Will need to get into the pool and do soeme serious swimming training first, but is it worth trying to learn the crawl or just stick to the breast stroke and try improve on speed?
Any other tips for a first timer?
I am doing my first tri later this year as well.
Crawl seems to be the way ahead. Lots of preparation at open water (scary ! )swimming whilst wrestling 200 other swimers who are elbowing you in the face and swimming over the top of you.
It appears from what experinced friends have told me that the open water crawl is different ( breathing both sides, sighting, straight arm lift out of water and different leg kick ) but lots of stuff on you tube and tri web sites to put you on the right track.
I guess the further the swim distance the more important to get it right.
it's a 1500m open water swim - comfortable that I could finish it by breast stroke, just not particularly fast
Depends what distance you'll be doing and how seriously you want to take it. Crawl is the fastest (most efficient) stroke and you will almost certainly find yourself out of the water at the tail end of the group if you're doing BS.
For a sprint distance tri, you might not see too much of a difference, but anything longer then you are giving yourself a distinct dissadvantage.
I would say that it's worth getting lessons (or teaching yourself) to swim front crawl. You can always default to breaststroke on the day if you are not comfortable doing it.
If you're looking at doing a few events over the season (or the years), then crawl is the way forward.
Best of luck.
Plenty of people do breast stroke, but probably not for that long - although I've certainly done it in races for a bit of the swim, for a breather.
Get the best wetsuit you can afford - second hand or ex-rental will be fine - and learn to swim in that, as you will float much higher in the water in it and at a different attitude.
Biggest thing to overcome (and this is where I struggle) is the very cold water on your face and cold air in your lungs makes it hard to breathe and settle into your stroke.
When you get on the bike you can start kicking ass.
I've seen people in Ironman races swim breaststroke so don't worry about that. It's the least importand leg of the race and I'd say just relax flog yourself on the other two bits and try and enjoy the whole thing. You'll do a PB and next time it won't be too hard to beat.
I'm a pretty good swimmer and the thought scared me a bit to but after my first Ironman in Switzerland I think I'd still be nervous but the mass start with 2500 or so people going into the water is a noteworthy and memorable moment in my life. Truly incredible and actually rather fun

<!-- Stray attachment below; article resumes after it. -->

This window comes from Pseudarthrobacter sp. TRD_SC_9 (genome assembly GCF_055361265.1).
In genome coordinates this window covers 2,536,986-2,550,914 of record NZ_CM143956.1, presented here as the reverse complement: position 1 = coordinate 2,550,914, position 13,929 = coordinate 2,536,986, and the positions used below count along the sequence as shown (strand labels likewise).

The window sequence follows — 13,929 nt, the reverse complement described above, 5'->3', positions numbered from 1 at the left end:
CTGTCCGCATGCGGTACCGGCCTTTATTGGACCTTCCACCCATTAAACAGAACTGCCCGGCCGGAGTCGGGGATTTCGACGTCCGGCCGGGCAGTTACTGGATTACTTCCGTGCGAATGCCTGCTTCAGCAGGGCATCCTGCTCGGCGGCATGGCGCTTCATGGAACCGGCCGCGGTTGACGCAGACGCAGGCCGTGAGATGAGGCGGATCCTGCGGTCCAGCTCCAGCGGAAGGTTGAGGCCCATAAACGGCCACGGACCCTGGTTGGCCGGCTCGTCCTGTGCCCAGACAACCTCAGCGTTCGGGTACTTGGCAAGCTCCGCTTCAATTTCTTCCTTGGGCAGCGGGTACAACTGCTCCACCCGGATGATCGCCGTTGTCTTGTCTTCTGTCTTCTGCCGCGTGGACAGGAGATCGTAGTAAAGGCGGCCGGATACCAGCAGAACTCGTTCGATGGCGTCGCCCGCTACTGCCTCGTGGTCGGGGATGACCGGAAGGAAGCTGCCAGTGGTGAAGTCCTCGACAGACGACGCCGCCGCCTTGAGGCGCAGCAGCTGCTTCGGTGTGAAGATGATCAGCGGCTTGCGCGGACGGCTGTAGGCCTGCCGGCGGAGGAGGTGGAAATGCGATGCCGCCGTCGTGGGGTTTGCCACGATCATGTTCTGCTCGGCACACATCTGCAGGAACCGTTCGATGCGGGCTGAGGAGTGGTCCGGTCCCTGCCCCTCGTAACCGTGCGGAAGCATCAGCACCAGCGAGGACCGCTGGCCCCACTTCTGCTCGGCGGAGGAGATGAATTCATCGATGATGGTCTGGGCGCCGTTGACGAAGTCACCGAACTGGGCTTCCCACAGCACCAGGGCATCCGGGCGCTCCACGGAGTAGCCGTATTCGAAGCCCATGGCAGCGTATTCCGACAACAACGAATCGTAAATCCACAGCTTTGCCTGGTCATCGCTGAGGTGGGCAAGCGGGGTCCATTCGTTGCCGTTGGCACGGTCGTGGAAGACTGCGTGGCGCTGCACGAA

I hope you have a great time.
It's probably more important to just give it a go and have a bit of fun though...
The most important thing in my experience is to train in open water as often as you can. I didn't.
Don't think simply churning out the lengths in a pool will prepare you!
and practice swimming with others as often as you can - get used to feet kicking close to your face. Agree with start at the back if you're not a strong swimmer and take it steady.
In terms of breast stroke, I had a bit of a shocker in first open water swim tri as had done all training in pool.. a combination of so many people battling for position, murky water you can't see more than a foot in front of you and the turbulence from someone kicking right in front, as well as not being able to see where to go meant I couldn't get into any rhythm going. Practice sighting A LOT!
I started doing breaststroke and actually found it a lot easier... the number of crawl swimmers who must have swum far greater distances because they were zig zagging all over meant I didn't suffer too much. As the race strtched out a bit I got space and settled into crawl.
I'm in the same position. I only started swimming front crawl last summer. The single biggest improvement in my swimming has been joining a club (it's improved my running, too) and going to their coached swim sessions. This also gives access to open water sessions with lots of others (too wimpy to go on them yet). If you are worried about clubs being full of would-be professionals, they are not, there are a wide range of ages and abilities, certainly here in Kendal, and people are very generous with their tips and advice.
Interesting article: http://www.dcrainmaker.com/2013/01/how-to-kick-start-your-way-to-your-first-triathlon.html
Other thing to do is get used to running off the bike, it is very odd, so after every bike ride go for even a short run to get used to it.
Oh and read up on transistions - trying to find your bike amongst 1000+ others can get interesting!
Have fun they're very addictive!
I've signed on for my first in June, after years of procrastinating over having to train for the swim. Just got on with it, started getting in the pool last July - could swim one 20m length and had to stop to rest, struggled to do 10 laps...kept plugging away, by October was up to 1km in 50m pool, all front crawl. I think breast-stroke is more tiring.
Sign up, take the plunge, and get in the pool 3 times per week!
Best of Luck,Hope you enjoy.
> it's a 1500m open water swim - comfortable that I could finish it by breast stroke, just not particularly fast
It's not just a question of speed - breaststroke is really inefficient. It wouldn't take much effort to learn front crawl to a sufficient standard to do 1500m faster and with less energy than you could do it currently. How long do you have to prepare? I'd recommend getting some lessons, swimming relies so much on technique.
Just to add if you can't really do crawl I think you'll really enjoy learning as with a little coaching and practice you'll get dramatically faster and feel better in the water. Also a lot of people who learn later swim better as they have no bad habits.
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